No matter how spiritual or existential Abel Ferrara gets, there's a good chance we'll still get plenty of violence in his work. He's toned it down quite a bit in the last decade but when King Of New York, Driller Killer & Ms. 45 are some of your most popular films (and still maintain a steady cult following) shoot outs, stabbings and other violent acts will always be associated with your work.
Bad Lieutenant
Ms. 45
King Of New York
The Driller Killer
Pasolini
Dangerous Game


T&A...
...and what's the point of having the guns & shootouts without the T&A to go along with it?
Sometimes there's absolutely no depth or legitimate explanation to having half naked women in his films. It's like they're just there as props or eye candy. But other times he does delve in to the hidden dark sexual desires of his characters which makes for interesting cinema.
Similar to the violence in his past work, Ferrara has toned down a lot of the T&A and objectification of women since Go Go Tales (a story set in a strip club)…




MOMENTS OF INTIMACY 
And to counter all the sex, drugs & violence, Abel will occasionally throw in a sweet or intimate moment between his characters (something that usually gets overlooked in his work)
China Girl
Mary
New Rose Hotel
Welcome To New York
4:44 Last Day On Earth



HIP-HOP CULTURE
Abel Ferrara is also one of the few/earliest (prominent) filmmakers to work with Hip-Hip artists (some icons) in front of & behind the camera...
Ice-T (RXMAS)
Pras of The Fugees (Go Go Tales)
Schoolly D (King Of New York)




BLENDED SCENES
Some time during the late 90's Abel Ferrara added a new stylistic touch to his cinema by incorporating blended scenes. I'm not talking about one scene simply bleeding & overlapping in to the next (although he does do that now also). In all of Ferrara's recent work, starting with The Blackout leading up to his last film (4:44 Last Day On Earth) we get these almost collage-like moments where various images and moments from previous scenes all start to play on top of the current scene in an almost chaotic yet hypnotic way...
New Rose Hotel
The Blackout
R 'Xmas
Mary
4:44 Last Day On Earth


RECURRING SHOT: THE FERRARA GLARE
Another overlooked moment in Abel Ferrara’s work is his version of the “glare shot” (something commonly found in the work of Kubrick and more recent filmmakers like Denis & Refn). On numerous occasions we see characters in his films looking directly in to the camera or at someone/something just off camera in a zoned out/creepy manner…
New Rose Hotel
Go-Go Tales
King Of New York
Mary
Ms. 45


RECURRING SHOT: THE SCREEN
A regular moment that's also common in Abel Ferrara's work is a scene involving one of his characters zoning out at the images on a screen (movie screen, laptop or television screen). Although this is highlighted in his most recent film (4:44), where television & video chats are a key element to the story, "the screen" has played a major role in Ferrara's work going all the way back to King Of New York.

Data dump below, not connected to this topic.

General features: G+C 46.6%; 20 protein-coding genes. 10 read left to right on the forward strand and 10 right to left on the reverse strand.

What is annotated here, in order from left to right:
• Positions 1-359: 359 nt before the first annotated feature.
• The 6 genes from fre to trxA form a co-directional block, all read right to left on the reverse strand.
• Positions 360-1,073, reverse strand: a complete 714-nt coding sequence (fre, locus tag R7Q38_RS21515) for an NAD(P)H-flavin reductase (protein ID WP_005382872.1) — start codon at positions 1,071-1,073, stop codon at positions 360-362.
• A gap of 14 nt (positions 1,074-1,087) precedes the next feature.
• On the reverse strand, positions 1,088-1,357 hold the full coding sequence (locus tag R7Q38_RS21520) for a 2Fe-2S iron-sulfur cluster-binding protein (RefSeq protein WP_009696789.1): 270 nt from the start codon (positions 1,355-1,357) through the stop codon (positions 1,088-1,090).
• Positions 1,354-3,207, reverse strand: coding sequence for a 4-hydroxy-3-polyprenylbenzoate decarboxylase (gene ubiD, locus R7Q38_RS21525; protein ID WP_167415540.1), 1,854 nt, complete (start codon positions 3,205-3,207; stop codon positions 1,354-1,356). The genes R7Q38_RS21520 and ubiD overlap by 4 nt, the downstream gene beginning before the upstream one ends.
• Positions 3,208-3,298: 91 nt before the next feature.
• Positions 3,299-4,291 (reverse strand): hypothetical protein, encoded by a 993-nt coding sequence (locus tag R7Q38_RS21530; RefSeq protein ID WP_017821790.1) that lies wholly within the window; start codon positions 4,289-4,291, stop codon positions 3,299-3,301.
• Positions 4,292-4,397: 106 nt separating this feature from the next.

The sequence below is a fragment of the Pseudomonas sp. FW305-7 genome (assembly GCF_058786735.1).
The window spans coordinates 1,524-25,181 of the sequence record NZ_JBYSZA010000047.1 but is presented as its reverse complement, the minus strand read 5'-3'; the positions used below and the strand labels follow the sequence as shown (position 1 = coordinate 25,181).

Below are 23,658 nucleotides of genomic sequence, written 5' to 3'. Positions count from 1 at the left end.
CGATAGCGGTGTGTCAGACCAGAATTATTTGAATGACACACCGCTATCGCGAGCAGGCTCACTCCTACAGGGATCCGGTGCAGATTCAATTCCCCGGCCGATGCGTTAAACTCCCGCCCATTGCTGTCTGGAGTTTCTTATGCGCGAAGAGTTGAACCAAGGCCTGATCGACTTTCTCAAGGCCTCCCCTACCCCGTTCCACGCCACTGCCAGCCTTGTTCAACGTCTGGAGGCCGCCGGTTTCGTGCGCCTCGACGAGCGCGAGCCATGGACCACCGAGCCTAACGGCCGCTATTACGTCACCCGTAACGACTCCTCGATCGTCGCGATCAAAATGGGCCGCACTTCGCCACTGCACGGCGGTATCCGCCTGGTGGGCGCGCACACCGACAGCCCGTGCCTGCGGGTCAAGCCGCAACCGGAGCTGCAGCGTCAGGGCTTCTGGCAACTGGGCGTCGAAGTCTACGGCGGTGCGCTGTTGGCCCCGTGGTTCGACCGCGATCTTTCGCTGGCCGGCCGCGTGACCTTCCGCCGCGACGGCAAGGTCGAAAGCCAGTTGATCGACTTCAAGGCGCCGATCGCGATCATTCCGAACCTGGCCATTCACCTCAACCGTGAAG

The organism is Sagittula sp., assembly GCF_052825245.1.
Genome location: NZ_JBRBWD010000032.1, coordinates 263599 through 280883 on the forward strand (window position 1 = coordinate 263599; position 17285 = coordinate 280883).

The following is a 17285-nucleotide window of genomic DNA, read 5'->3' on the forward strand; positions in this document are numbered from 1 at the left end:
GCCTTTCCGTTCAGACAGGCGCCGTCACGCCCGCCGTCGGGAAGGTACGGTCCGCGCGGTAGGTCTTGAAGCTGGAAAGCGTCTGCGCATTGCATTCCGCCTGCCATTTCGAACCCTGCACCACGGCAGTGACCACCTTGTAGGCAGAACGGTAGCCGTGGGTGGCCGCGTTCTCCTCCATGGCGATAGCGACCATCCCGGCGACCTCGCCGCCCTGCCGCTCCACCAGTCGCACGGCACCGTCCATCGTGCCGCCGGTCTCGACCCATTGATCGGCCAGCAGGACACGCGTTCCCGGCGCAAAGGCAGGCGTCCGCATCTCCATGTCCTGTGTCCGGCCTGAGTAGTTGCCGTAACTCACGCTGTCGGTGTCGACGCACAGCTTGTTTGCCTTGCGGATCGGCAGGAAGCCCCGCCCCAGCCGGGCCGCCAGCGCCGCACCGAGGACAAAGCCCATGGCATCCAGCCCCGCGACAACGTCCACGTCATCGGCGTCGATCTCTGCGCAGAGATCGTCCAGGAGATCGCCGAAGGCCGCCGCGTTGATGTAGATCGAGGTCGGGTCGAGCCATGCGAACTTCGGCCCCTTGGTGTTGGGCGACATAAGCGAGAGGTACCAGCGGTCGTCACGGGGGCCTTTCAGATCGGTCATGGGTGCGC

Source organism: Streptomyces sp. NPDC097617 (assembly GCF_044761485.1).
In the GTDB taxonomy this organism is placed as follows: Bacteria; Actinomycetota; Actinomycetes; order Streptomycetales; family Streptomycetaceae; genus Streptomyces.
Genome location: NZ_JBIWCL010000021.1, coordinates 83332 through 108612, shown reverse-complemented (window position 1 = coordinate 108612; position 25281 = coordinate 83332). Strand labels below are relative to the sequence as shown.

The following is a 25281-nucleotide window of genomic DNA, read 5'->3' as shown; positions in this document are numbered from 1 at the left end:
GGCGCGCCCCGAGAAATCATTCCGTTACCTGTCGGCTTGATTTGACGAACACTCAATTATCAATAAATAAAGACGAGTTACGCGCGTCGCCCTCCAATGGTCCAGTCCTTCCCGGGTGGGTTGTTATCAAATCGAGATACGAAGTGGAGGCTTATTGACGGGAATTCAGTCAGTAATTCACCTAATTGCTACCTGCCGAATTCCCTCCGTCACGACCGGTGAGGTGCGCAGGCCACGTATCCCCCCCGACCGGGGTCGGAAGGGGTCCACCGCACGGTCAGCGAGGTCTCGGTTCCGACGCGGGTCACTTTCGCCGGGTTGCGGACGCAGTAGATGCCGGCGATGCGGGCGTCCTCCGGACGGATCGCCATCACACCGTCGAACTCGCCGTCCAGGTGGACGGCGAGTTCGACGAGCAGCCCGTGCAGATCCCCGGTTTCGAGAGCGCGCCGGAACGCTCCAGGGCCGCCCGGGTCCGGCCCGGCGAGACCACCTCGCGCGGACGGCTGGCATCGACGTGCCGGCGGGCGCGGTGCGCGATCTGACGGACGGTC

King Of New York
The Addicition
The Blackout
Pasolini
4:44 Last Day On Earth


RECURRING SHOT: SIMILAR USES OF LIGHT
Body Snatchers
Dangerous Game
Bad Lieutenant
King Of New York



THE WORLD ACCORDING TO ABEL FERRARA
Like David Lynch, Lars Von Trier and a few other filmmakers we’ve explored in this series, Abel Ferrara places himself in his films whether it be literally (Driller Killer & Ms. 45) or through a character. In Dangerous Game Harvey Keitel plays a movie director that looks like Abel Ferrara around the time he made it. In The Blackout & Mary, Matthew Modine (another Ferrara regular) plays an emotional, passionate, self absorbed, somewhat unstable film director, and you can’t help but wonder if it’s supposed to be Ferrara in the same way Jeremy Irons (the director character in Inland Empire) or Justin Theroux (the director character in Mulholland Drive) are supposed to be David Lynch. 
Abel Ferrara in The Driller Killer
Abel Ferrara in Ms. 45
Harvey Keitel as a film director/extension of Abel Ferrara in Dangerous Game
Matthew Modine as a film director/another extension of Abel Ferrara in Mary
Abel Ferrara directs Matthew Modine on the set of The Blackout
Abel Ferrara in Napoli Napoli Napoli



NEW YORK F*CKIN' CITY

As an old-time New Yorker, it's not that I miss the '70s and '80s or whatever. I miss the fact that there was a certain kind of energy that exists when people can live for nothing - Abel Ferrara

When it comes to the big apple on the big screen, Abel Ferrara deserves to be mentioned alongside the likes of Martin Scorsese, Spike Lee, vintage Woody Allen, early Jim Jarmusch and any other contemporary filmmaker who represents NYC. Like the aforementioned filmmakers, Ferrara explores his own little niches & pockets within New York city. While Jarmusch was synonymous with the artsy downtown scene of the early 80's; Spike Lee with specific neighborhoods in Brooklyn and Woody Allen's world of the upper class society of the upper west side; Ferrara explores the crime, shadiness & grittiness of NYC with films like Ms. 45, Bad Lieutenant, Fear City and the obvious King Of New York. Abel Ferrara also uses a lot of the same New York City actors as Jarmusch, Lee and other fellow filmmakers (Giancarlo Esposito, Steve Buschemi, Paul Calderon, Harvey Keitel, etc).
In recent years Ferrara has used Italy as the backdrop for his work (Go-Go Tales & Napoli Napoli Napoli) but no matter how many films he makes overseas, he still returns to New York (most recently for his last two film; Chelsea On The Rocks & 4:44 Last Day On Earth).
Fear City
King Of New York
Chelsea On The Rocks
China Girl
4:44 Last Day On Earth
Mulberry Street
Welcome To New York